Parallel .ALTER Statements in SmartSpice

 

Parallel .ALTER

The .ALTER statement is designed to allow a SPICE input deck to be re-run with a change in a single parameter. This feature is especially useful in characterization. For this type of work, users will want to run a single deck many times over, changing a single parameter each time. The runs are generally short, taking a few minutes to a few hours to complete. Very often the circuit itself is not so large, but the sequential nature of the analysis means that the characterization takes a long time.

It is increasingly popular to run such simulations on multi-processor machines, with anywhere from two to twelve CPUs, sharing the same memory. A significant speed-up in characterization runs could be achieved if the .ALTERs could be spread over all the CPUs.

 

Separate Command

SmartSpice's '-P <n>' option, in conjunction with its `separate' command (exclusively developed for SmartSpice), allows the user to distribute a deck with one or more .ALTERs over several CPUs. Operating in batch mode, SmartSpice takes an input deck containing .ALTER statements, and farms out each .ALTER to a separate CPU. The user can specify the number of CPUs (<n>) to be used. In order to maximize efficiency, SmartSpice will run no more than <n> .ALTERs at a time. As each CPU finishes, SmartSpice will give it another .ALTER, until all have been processed.

Each .ALTER statement will produce a separate RAW file, and output file, whose names are identical to the original input deck, but with'-#.in' replacing the extension, where # is the number of the .ALTER statement in the input deck.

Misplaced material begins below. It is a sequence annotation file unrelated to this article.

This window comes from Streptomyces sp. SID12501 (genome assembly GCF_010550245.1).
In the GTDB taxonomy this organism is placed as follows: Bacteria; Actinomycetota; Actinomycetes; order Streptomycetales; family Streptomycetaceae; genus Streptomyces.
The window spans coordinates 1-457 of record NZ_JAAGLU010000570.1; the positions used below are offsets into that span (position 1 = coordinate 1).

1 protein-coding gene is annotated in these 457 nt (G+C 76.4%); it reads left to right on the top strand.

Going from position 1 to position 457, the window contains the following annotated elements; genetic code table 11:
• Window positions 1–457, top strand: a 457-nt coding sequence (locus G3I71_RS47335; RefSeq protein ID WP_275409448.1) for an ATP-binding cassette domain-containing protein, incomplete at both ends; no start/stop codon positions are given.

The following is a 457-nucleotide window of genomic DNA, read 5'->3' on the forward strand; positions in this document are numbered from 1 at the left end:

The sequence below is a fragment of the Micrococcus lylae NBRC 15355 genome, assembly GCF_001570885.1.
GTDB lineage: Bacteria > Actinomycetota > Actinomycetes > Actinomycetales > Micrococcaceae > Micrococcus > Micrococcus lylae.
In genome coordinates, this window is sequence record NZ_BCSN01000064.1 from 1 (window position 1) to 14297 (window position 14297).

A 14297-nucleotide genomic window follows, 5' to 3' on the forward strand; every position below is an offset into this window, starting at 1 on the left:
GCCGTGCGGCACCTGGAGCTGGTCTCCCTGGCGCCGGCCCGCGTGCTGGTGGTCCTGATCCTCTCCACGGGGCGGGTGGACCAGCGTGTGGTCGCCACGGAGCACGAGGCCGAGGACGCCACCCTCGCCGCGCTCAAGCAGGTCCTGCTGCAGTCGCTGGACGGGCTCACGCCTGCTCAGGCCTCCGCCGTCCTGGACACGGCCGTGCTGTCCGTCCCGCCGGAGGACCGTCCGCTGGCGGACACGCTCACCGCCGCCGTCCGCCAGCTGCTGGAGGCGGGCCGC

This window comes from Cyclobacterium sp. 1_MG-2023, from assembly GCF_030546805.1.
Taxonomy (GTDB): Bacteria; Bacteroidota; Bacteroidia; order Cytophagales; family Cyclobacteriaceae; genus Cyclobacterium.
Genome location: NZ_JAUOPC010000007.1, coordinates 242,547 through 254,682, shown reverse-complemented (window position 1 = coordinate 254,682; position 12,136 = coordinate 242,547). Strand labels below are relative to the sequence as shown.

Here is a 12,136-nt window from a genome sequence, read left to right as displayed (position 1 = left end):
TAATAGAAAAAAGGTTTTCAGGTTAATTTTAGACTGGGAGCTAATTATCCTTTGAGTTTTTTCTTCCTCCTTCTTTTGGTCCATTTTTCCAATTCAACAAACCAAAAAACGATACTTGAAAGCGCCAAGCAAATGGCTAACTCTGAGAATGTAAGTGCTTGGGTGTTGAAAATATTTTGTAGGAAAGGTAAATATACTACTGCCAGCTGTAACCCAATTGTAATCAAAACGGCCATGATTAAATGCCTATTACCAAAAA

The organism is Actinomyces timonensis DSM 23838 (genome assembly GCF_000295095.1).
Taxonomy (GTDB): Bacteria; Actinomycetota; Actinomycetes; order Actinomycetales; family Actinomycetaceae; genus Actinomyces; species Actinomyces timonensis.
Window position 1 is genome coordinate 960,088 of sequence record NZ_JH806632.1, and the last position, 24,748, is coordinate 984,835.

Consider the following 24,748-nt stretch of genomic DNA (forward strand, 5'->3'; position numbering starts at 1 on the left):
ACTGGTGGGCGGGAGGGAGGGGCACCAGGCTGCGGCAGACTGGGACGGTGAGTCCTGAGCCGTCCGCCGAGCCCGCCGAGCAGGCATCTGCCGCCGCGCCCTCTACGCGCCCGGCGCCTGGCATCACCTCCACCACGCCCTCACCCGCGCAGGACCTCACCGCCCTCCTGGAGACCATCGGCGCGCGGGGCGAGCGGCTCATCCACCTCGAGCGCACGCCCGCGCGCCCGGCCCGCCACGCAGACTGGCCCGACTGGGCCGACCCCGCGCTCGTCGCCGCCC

Figure 1. Relative simulation time for a deck containing three .ALTER statements
as a function of number of CPUs used. Actual performance of SmartSpice is almost
ideal. (The test machine is a four-CPU SUN machine running Solaris2.
Each .ALTER took about one minute to run).

 

 

Performance

The resulting performance improvement is significant. For most decks the parallel speed-up is linear: using four CPUs for example can make your overall simulation finish four times faster. Figure 1 shows the execution time for an input deck with three .ALTERs (and therefore, four separate input decks), as a function of the number of CPUs used. Also shown is the theoretical ideal behavior. It is clear that SmartSpice performance is close to ideal for decks taking longer than a few seconds to run. By specifying the number of CPUs over which the decks are to be processed, a user can, for example, allow a small number of CPUs to share the available memory if the circuit is very large, or run a .ALTER on each CPU if the circuit is small. There is a small overhead associated with managing multiple CPUs (typically a few seconds per .ALTER), which should affect performance only on the shortest, smallest decks. For most realistic decks, it will be negligible.